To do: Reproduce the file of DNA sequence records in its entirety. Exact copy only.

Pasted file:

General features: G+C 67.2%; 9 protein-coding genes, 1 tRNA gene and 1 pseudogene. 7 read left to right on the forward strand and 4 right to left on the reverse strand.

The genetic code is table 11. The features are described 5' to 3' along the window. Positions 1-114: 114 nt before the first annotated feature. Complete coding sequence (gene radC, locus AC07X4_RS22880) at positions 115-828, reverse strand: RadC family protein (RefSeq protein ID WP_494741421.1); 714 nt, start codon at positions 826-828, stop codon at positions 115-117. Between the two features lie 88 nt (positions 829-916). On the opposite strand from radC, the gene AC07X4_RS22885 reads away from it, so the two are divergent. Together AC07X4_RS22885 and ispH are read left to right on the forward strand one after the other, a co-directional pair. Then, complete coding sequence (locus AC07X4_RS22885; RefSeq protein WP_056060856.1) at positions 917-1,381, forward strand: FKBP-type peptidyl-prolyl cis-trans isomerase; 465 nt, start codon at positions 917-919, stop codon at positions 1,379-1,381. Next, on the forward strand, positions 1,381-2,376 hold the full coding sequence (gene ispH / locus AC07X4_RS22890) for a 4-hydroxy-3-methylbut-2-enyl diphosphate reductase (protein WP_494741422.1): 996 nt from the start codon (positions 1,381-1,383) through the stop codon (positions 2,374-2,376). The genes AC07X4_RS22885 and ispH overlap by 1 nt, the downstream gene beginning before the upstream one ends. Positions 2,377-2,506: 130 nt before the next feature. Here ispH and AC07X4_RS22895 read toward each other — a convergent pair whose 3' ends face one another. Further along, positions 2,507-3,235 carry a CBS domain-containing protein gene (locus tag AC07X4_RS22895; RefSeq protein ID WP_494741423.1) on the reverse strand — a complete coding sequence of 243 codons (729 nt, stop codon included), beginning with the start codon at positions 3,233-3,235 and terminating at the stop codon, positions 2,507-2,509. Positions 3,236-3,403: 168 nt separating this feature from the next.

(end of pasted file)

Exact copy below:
General features: G+C 67.2%; 9 protein-coding genes, 1 tRNA gene and 1 pseudogene. 7 read left to right on the forward strand and 4 right to left on the reverse strand.

The genetic code is table 11. The features are described 5' to 3' along the window. Positions 1-114: 114 nt before the first annotated feature. Complete coding sequence (gene radC, locus AC07X4_RS22880) at positions 115-828, reverse strand: RadC family protein (RefSeq protein ID WP_494741421.1); 714 nt, start codon at positions 826-828, stop codon at positions 115-117. Between the two features lie 88 nt (positions 829-916). On the opposite strand from radC, the gene AC07X4_RS22885 reads away from it, so the two are divergent. Together AC07X4_RS22885 and ispH are read left to right on the forward strand one after the other, a co-directional pair. Then, complete coding sequence (locus AC07X4_RS22885; RefSeq protein WP_056060856.1) at positions 917-1,381, forward strand: FKBP-type peptidyl-prolyl cis-trans isomerase; 465 nt, start codon at positions 917-919, stop codon at positions 1,379-1,381. Next, on the forward strand, positions 1,381-2,376 hold the full coding sequence (gene ispH / locus AC07X4_RS22890) for a 4-hydroxy-3-methylbut-2-enyl diphosphate reductase (protein WP_494741422.1): 996 nt from the start codon (positions 1,381-1,383) through the stop codon (positions 2,374-2,376). The genes AC07X4_RS22885 and ispH overlap by 1 nt, the downstream gene beginning before the upstream one ends. Positions 2,377-2,506: 130 nt before the next feature. Here ispH and AC07X4_RS22895 read toward each other — a convergent pair whose 3' ends face one another. Further along, positions 2,507-3,235 carry a CBS domain-containing protein gene (locus tag AC07X4_RS22895; RefSeq protein ID WP_494741423.1) on the reverse strand — a complete coding sequence of 243 codons (729 nt, stop codon included), beginning with the start codon at positions 3,233-3,235 and terminating at the stop codon, positions 2,507-2,509. Positions 3,236-3,403: 168 nt separating this feature from the next.